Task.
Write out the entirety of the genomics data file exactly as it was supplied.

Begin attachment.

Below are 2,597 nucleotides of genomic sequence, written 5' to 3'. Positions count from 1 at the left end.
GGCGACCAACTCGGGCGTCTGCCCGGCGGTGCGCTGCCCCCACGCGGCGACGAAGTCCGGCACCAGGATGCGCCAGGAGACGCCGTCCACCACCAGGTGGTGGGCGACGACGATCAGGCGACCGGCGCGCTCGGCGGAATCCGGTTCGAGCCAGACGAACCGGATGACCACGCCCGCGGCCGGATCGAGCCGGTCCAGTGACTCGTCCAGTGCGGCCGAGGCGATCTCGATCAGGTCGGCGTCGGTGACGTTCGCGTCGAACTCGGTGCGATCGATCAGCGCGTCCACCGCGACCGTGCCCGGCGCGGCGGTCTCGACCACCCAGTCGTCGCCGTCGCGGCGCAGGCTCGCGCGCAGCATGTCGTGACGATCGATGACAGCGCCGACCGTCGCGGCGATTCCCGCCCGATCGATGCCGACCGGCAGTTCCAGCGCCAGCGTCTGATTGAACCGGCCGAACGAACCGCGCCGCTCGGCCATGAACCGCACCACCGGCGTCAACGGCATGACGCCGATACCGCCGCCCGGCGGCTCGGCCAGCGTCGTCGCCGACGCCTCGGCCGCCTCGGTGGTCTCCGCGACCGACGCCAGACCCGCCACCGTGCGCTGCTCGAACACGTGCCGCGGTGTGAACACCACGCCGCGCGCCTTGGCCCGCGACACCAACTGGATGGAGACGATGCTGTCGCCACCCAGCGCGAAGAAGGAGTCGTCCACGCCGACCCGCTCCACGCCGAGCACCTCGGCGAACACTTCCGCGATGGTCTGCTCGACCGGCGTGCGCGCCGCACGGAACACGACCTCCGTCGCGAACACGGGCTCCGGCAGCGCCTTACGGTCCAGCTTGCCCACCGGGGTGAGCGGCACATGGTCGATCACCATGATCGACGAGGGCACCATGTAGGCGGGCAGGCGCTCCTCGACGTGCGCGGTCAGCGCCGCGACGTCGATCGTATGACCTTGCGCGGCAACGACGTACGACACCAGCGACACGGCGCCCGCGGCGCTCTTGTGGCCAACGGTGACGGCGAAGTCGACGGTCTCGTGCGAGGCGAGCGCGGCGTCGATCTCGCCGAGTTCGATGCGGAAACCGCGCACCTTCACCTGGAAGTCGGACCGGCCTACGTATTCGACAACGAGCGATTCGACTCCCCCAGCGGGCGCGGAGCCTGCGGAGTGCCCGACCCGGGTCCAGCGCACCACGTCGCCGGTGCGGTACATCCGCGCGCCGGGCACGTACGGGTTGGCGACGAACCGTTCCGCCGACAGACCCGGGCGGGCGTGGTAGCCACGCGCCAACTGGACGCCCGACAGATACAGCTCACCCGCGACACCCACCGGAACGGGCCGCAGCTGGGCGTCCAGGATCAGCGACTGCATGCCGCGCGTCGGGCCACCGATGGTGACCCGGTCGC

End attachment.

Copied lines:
Below are 2,597 nucleotides of genomic sequence, written 5' to 3'. Positions count from 1 at the left end.
GGCGACCAACTCGGGCGTCTGCCCGGCGGTGCGCTGCCCCCACGCGGCGACGAAGTCCGGCACCAGGATGCGCCAGGAGACGCCGTCCACCACCAGGTGGTGGGCGACGACGATCAGGCGACCGGCGCGCTCGGCGGAATCCGGTTCGAGCCAGACGAACCGGATGACCACGCCCGCGGCCGGATCGAGCCGGTCCAGTGACTCGTCCAGTGCGGCCGAGGCGATCTCGATCAGGTCGGCGTCGGTGACGTTCGCGTCGAACTCGGTGCGATCGATCAGCGCGTCCACCGCGACCGTGCCCGGCGCGGCGGTCTCGACCACCCAGTCGTCGCCGTCGCGGCGCAGGCTCGCGCGCAGCATGTCGTGACGATCGATGACAGCGCCGACCGTCGCGGCGATTCCCGCCCGATCGATGCCGACCGGCAGTTCCAGCGCCAGCGTCTGATTGAACCGGCCGAACGAACCGCGCCGCTCGGCCATGAACCGCACCACCGGCGTCAACGGCATGACGCCGATACCGCCGCCCGGCGGCTCGGCCAGCGTCGTCGCCGACGCCTCGGCCGCCTCGGTGGTCTCCGCGACCGACGCCAGACCCGCCACCGTGCGCTGCTCGAACACGTGCCGCGGTGTGAACACCACGCCGCGCGCCTTGGCCCGCGACACCAACTGGATGGAGACGATGCTGTCGCCACCCAGCGCGAAGAAGGAGTCGTCCACGCCGACCCGCTCCACGCCGAGCACCTCGGCGAACACTTCCGCGATGGTCTGCTCGACCGGCGTGCGCGCCGCACGGAACACGACCTCCGTCGCGAACACGGGCTCCGGCAGCGCCTTACGGTCCAGCTTGCCCACCGGGGTGAGCGGCACATGGTCGATCACCATGATCGACGAGGGCACCATGTAGGCGGGCAGGCGCTCCTCGACGTGCGCGGTCAGCGCCGCGACGTCGATCGTATGACCTTGCGCGGCAACGACGTACGACACCAGCGACACGGCGCCCGCGGCGCTCTTGTGGCCAACGGTGACGGCGAAGTCGACGGTCTCGTGCGAGGCGAGCGCGGCGTCGATCTCGCCGAGTTCGATGCGGAAACCGCGCACCTTCACCTGGAAGTCGGACCGGCCTACGTATTCGACAACGAGCGATTCGACTCCCCCAGCGGGCGCGGAGCCTGCGGAGTGCCCGACCCGGGTCCAGCGCACCACGTCGCCGGTGCGGTACATCCGCGCGCCGGGCACGTACGGGTTGGCGACGAACCGTTCCGCCGACAGACCCGGGCGGGCGTGGTAGCCACGCGCCAACTGGACGCCCGACAGATACAGCTCACCCGCGACACCCACCGGAACGGGCCGCAGCTGGGCGTCCAGGATCAGCGACTGCATGCCGCGCGTCGGGCCACCGATGGTGACCCGGTCGC